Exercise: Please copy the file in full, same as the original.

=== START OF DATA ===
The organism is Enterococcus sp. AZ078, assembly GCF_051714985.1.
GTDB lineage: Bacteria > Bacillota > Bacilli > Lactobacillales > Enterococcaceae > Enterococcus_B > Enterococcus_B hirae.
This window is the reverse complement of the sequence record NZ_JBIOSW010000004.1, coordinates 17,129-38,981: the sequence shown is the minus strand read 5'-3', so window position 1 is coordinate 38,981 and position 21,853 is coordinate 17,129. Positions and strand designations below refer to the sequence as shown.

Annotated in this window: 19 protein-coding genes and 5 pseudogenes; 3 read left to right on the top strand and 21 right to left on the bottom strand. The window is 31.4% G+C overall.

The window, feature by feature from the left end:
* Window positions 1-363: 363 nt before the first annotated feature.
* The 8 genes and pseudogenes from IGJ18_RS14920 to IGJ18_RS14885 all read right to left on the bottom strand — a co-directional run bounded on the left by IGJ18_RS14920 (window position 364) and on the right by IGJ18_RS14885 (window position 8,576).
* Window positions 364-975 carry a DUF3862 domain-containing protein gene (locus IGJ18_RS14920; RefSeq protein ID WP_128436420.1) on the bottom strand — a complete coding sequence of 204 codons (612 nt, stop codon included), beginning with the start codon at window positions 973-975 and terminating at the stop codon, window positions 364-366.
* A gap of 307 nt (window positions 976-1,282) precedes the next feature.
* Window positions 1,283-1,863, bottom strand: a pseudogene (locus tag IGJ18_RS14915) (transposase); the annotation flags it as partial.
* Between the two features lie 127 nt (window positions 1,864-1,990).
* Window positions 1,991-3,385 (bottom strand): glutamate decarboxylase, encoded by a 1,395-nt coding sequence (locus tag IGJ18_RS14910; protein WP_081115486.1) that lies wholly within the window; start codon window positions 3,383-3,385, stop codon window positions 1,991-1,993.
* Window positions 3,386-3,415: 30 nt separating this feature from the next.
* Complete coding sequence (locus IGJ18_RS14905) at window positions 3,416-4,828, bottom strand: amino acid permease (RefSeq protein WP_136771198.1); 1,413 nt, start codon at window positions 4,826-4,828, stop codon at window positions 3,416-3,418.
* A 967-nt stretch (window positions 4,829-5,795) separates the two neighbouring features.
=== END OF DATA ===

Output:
The organism is Enterococcus sp. AZ078, assembly GCF_051714985.1.
GTDB lineage: Bacteria > Bacillota > Bacilli > Lactobacillales > Enterococcaceae > Enterococcus_B > Enterococcus_B hirae.
This window is the reverse complement of the sequence record NZ_JBIOSW010000004.1, coordinates 17,129-38,981: the sequence shown is the minus strand read 5'-3', so window position 1 is coordinate 38,981 and position 21,853 is coordinate 17,129. Positions and strand designations below refer to the sequence as shown.

Annotated in this window: 19 protein-coding genes and 5 pseudogenes; 3 read left to right on the top strand and 21 right to left on the bottom strand. The window is 31.4% G+C overall.

The window, feature by feature from the left end:
* Window positions 1-363: 363 nt before the first annotated feature.
* The 8 genes and pseudogenes from IGJ18_RS14920 to IGJ18_RS14885 all read right to left on the bottom strand — a co-directional run bounded on the left by IGJ18_RS14920 (window position 364) and on the right by IGJ18_RS14885 (window position 8,576).
* Window positions 364-975 carry a DUF3862 domain-containing protein gene (locus IGJ18_RS14920; RefSeq protein ID WP_128436420.1) on the bottom strand — a complete coding sequence of 204 codons (612 nt, stop codon included), beginning with the start codon at window positions 973-975 and terminating at the stop codon, window positions 364-366.
* A gap of 307 nt (window positions 976-1,282) precedes the next feature.
* Window positions 1,283-1,863, bottom strand: a pseudogene (locus tag IGJ18_RS14915) (transposase); the annotation flags it as partial.
* Between the two features lie 127 nt (window positions 1,864-1,990).
* Window positions 1,991-3,385 (bottom strand): glutamate decarboxylase, encoded by a 1,395-nt coding sequence (locus tag IGJ18_RS14910; protein WP_081115486.1) that lies wholly within the window; start codon window positions 3,383-3,385, stop codon window positions 1,991-1,993.
* Window positions 3,386-3,415: 30 nt separating this feature from the next.
* Complete coding sequence (locus IGJ18_RS14905) at window positions 3,416-4,828, bottom strand: amino acid permease (RefSeq protein WP_136771198.1); 1,413 nt, start codon at window positions 4,826-4,828, stop codon at window positions 3,416-3,418.
* A 967-nt stretch (window positions 4,829-5,795) separates the two neighbouring features.